Popcorn: almost as synonymous with cinema as watching the actual film itself, not least because of the sensory ambience created by the freshly popped smell. But popcorn as a cinema snack has a reputation for being pricey and at GBP £5 (USD $6.34) or sometimes higher for a large tub, it adds the pounds on to an evening at the movies, both health and cost-wise.
What’s interesting though, is popcorn’s new-found prevalence on the high street. It’s now no longer just to be found on a cinema concession stand but is becoming more and more common in shops offering lunchtime ‘grab-n-go’ meals in the UK. From Pod’s healthy-eating meal deals to Pret-a-Manger’s lunchtime selection, popcorn is now marketed as ‘the healthy snack option’. But at what (literal) price? Does, comparatively speaking, a 20g packet (0.7oz) provide good value for money or is the best value actually to be found in a big scoop serving at the cinema? And are the high street options really the healthier ones?
We had a closer look into how much the available various brands cost, alongside their calorific content and how this fares in comparison to the typical cinema serving.
High Street Brands
UK High street shops providing quick, on-the-go lunch options stock a variety of popcorn brands to go alongside a sandwich or salad and they’re positioned as a lighter alternative to crisps or sweets (candy). But is this a fair representation or is it that size isn’t always everything and a smaller portion equals less calories?
Each popcorn brand carries a good few different flavours and it perhaps goes without saying that these varied options yield differing calorific content – the average ‘salty’ popcorn will contain less calories than a ‘chocolate’ popcorn. But actually, the high street brands tabled above all record quite substantial calorific values than might be expected for this ‘light’ snack, especially when considering a 100g serving. The highest calorific value per 100g (3.5oz) comes from The London Popcorn Co.’s Lightly Salted popcorn at a substantial 501 kcal.
The winner (read: most expensive) is Caffè Nero’s Metcalfe’s Skinny Popcorn Lightly Salted, which equates to £6.76 ($8.53) per 100g, a pretty pricey option.
So let’s have a look at what’s on offer, popcorn-wise, from the ‘big three’ multiplexes in the UK: Cineworld, Odeon and Vue:
*sizes are approximate
*regional prices apply so for this purpose an average has been used
The initial price for a large box may seem expensive and yet, where this gets really interesting is when the ‘scaling up’ calculations are completed. Odeon’s cheapest price comes in at only £2.65 ($3.34) per 100g (3.5oz), 76p (96¢) below even the cheapest high street option of Pret’s “Passionately Popped” Popcorn and a whopping £4.11 ($5.19) behind top-of-the-table Metcalfe’s Skinny Popcorn at £6.76 ($8.53).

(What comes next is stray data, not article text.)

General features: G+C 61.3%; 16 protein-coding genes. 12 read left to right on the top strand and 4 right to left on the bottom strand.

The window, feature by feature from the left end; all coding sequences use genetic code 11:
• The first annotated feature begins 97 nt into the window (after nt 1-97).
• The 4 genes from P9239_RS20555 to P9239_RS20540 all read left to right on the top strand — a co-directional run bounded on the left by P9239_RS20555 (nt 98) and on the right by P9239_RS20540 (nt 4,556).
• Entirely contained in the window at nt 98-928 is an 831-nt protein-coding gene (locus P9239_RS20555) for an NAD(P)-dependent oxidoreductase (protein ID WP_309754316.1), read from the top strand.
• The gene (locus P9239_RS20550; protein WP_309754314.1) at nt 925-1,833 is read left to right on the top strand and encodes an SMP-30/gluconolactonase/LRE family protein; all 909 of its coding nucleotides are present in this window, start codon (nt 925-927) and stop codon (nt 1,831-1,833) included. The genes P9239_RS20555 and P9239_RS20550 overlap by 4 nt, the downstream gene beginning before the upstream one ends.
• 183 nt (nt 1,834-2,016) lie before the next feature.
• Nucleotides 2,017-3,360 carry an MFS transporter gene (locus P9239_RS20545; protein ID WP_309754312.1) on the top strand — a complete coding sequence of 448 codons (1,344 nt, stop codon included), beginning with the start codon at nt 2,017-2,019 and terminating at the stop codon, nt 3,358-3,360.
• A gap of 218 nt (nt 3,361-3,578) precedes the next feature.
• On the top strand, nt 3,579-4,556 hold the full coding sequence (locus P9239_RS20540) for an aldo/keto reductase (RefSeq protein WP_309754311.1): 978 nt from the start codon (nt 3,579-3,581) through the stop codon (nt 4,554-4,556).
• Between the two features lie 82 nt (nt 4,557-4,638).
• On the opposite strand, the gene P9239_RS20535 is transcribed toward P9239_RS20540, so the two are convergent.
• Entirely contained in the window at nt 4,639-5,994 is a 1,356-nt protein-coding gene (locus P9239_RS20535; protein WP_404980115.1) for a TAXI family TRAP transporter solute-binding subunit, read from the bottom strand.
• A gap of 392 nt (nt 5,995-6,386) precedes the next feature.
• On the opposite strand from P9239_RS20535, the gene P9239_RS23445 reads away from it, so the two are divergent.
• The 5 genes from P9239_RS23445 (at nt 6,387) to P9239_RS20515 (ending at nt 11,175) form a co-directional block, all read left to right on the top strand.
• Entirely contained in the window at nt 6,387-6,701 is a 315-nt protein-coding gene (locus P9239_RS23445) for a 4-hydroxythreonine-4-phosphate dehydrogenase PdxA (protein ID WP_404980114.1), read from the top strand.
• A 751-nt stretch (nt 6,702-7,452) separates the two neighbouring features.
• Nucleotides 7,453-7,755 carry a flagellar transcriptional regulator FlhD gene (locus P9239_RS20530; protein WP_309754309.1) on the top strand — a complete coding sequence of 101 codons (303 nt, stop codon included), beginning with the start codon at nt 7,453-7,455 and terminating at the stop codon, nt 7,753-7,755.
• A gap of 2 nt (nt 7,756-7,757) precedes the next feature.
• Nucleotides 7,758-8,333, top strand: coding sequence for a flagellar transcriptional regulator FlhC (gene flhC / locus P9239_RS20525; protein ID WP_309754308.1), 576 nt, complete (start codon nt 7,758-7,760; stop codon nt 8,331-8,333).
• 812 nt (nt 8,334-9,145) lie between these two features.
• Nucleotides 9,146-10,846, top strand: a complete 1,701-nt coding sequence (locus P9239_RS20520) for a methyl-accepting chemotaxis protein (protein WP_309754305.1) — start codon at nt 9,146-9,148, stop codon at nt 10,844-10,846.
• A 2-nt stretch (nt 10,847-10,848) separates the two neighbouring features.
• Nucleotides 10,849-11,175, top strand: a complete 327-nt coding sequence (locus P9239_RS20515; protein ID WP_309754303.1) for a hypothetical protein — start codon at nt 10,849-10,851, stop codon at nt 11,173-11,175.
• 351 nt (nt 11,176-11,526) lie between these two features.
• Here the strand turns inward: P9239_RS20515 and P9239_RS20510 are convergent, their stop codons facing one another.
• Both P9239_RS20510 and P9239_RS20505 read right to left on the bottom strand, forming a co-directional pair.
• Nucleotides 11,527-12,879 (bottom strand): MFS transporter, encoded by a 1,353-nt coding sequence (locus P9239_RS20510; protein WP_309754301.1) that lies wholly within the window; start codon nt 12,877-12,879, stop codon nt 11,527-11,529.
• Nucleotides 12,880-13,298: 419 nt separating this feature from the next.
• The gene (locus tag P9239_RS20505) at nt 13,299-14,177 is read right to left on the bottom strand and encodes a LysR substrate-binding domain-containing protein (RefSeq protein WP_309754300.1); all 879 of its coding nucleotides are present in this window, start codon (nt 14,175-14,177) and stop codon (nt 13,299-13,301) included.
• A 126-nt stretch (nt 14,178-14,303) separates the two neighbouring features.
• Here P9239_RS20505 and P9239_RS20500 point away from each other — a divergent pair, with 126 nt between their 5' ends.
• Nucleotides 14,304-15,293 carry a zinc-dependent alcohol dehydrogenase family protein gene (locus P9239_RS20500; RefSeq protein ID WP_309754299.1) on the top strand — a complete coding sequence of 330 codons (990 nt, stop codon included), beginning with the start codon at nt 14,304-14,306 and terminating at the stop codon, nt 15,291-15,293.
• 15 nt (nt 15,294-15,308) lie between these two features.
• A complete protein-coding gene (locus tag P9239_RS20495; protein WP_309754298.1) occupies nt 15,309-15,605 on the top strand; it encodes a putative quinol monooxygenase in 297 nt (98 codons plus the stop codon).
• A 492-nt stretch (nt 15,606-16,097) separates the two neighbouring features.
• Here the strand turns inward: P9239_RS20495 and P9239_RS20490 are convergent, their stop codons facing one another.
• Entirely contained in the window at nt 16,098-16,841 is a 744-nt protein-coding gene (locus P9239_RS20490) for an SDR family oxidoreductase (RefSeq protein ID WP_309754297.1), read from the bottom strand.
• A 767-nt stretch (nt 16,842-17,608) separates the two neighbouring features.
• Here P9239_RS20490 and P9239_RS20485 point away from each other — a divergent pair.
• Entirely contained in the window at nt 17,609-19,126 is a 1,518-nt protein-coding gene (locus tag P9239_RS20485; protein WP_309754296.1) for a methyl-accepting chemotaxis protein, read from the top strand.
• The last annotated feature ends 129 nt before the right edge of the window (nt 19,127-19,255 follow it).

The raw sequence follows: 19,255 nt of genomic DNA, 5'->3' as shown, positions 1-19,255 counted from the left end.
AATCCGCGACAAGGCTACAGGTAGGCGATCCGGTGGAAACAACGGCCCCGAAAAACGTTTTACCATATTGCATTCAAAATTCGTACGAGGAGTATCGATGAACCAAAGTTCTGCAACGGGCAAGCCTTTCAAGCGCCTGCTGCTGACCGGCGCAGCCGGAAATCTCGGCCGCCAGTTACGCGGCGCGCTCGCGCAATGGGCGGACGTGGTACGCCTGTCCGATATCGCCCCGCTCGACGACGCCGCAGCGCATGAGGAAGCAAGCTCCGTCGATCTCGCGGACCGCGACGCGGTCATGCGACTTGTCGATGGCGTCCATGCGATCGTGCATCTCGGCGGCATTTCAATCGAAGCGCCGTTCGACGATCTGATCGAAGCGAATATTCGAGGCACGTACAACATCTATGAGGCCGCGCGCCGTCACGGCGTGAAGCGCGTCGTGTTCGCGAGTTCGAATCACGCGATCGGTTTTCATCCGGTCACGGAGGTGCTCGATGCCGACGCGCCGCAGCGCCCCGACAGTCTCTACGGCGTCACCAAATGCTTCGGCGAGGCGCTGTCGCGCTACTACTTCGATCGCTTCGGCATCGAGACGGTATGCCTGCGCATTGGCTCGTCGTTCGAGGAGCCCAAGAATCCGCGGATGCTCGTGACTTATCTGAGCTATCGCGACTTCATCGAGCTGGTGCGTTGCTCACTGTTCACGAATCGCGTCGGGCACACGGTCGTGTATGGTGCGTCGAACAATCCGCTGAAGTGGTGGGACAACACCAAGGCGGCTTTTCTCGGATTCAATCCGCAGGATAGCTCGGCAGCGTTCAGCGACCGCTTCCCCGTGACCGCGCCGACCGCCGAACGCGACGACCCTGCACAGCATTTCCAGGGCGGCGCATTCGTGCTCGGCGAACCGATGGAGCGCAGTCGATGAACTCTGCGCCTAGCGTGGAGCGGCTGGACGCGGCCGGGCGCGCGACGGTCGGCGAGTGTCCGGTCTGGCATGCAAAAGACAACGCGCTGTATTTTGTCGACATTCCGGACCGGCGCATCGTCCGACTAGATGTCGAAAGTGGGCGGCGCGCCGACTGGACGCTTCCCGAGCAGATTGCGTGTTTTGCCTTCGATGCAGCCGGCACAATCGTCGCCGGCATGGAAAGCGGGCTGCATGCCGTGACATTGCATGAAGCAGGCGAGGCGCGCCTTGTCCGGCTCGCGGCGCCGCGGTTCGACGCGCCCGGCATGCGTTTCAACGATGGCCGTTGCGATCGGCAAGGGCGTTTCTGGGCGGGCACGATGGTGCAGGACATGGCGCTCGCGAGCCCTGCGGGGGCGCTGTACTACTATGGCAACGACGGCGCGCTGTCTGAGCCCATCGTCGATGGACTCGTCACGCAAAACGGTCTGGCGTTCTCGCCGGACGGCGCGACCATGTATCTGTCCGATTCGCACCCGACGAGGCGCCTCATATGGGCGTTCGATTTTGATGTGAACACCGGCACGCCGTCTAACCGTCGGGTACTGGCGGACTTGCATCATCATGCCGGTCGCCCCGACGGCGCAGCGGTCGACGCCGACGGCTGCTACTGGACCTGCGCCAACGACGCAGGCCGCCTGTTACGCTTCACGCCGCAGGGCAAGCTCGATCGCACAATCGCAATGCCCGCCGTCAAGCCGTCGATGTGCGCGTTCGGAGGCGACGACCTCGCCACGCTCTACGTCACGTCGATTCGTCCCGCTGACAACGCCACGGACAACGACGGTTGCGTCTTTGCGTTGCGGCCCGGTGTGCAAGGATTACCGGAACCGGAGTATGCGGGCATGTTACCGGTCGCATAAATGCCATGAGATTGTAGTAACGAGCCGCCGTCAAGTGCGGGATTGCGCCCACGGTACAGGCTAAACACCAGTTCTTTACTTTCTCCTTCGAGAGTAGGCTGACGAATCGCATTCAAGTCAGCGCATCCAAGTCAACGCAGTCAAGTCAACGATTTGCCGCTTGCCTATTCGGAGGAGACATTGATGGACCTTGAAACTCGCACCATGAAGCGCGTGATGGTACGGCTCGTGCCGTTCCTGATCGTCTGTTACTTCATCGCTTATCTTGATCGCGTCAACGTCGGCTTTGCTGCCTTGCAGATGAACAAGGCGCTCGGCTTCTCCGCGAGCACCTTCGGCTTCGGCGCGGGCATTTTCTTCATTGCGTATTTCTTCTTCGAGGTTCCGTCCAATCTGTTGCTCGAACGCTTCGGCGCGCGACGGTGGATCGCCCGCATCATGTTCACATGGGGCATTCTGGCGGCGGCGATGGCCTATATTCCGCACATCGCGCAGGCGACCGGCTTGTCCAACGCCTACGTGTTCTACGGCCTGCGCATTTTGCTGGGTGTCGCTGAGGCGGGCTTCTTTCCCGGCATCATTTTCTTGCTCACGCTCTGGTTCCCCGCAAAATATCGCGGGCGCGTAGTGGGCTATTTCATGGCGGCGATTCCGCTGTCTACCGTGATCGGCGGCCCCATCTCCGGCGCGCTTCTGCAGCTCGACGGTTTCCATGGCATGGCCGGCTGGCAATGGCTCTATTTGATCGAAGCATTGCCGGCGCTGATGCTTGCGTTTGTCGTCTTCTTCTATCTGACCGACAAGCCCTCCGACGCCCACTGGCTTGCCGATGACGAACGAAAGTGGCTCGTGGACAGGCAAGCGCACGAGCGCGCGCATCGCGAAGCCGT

Interestingly however, Odeon’s popcorn also registers at the lower end of the calorific scale with only one high street offering being lower in calories.
Vue’s fractionally pricier offering at £2.93 ($3.70) per 100g is still £3.83 ($4.83) cheaper than Metcalfe’s Skinny Popcorn, which is more than double the cost. Again, Vue’s popcorn is far from the most calorific in the table, with three high street brands having higher energy content.
This trend of healthy high street snacking indicates a clear change in consumer tastes and has clearly been taken seriously by retailers. There’s a seemingly growing range of popcorn options, possibly due to retailers identifying its current popularity and then going on to create their own in-house options, or stocking incredibly prominent brands such as Proper Corn (this writer found this particular name in almost every food store).
But just because a snack claims to be a healthier alternative doesn’t mean it’s as innocent – or as cheap – as it seems.
One interesting observation of note from the cinema perspective, is that the movie theatres are developing their offering and now serve individually-wrapped, pre-packed premium brand “Joe & Seph’s Gourmet Popcorn”. This retails for anywhere from £3.95-£4.49 per 80g ($4.98-$5.67 / 2.8oz) and is a completely separate option to typical scoop-popcorn.
A final observation to point out after all the table-filled research has been analysed and every bag or scoop of popcorn has been searched out and weighed, is that the small grab bags that retail for £1 ($1.26) or more and contain anywhere from 17-30g, when all the sums are done it does indeed seem to be the case that value for money, and low calorie intake, ain’t to be found in one of these. So, for your hit of popped corn, the cinema wins every time.
Credit to Blue Stocking Partnership Ltd. and big shout-out to Prill and Sarah for giving us the idea for this scoop of popcorn, as well as helping us with the research. You are the pop in our corn.
Latest posts by Helen Budge (see all)
- CJ Green: Pathé’s Plastic Problem (and Solution) - February 27, 2020
- CJ Green: RBGreen Laser Focus, Part Two - January 28, 2020
- CTC + CJ: Women in Cinema Interview Series: Debbie Stanford-Kristiansen – CEO, Novo Cinemas - December 18, 2019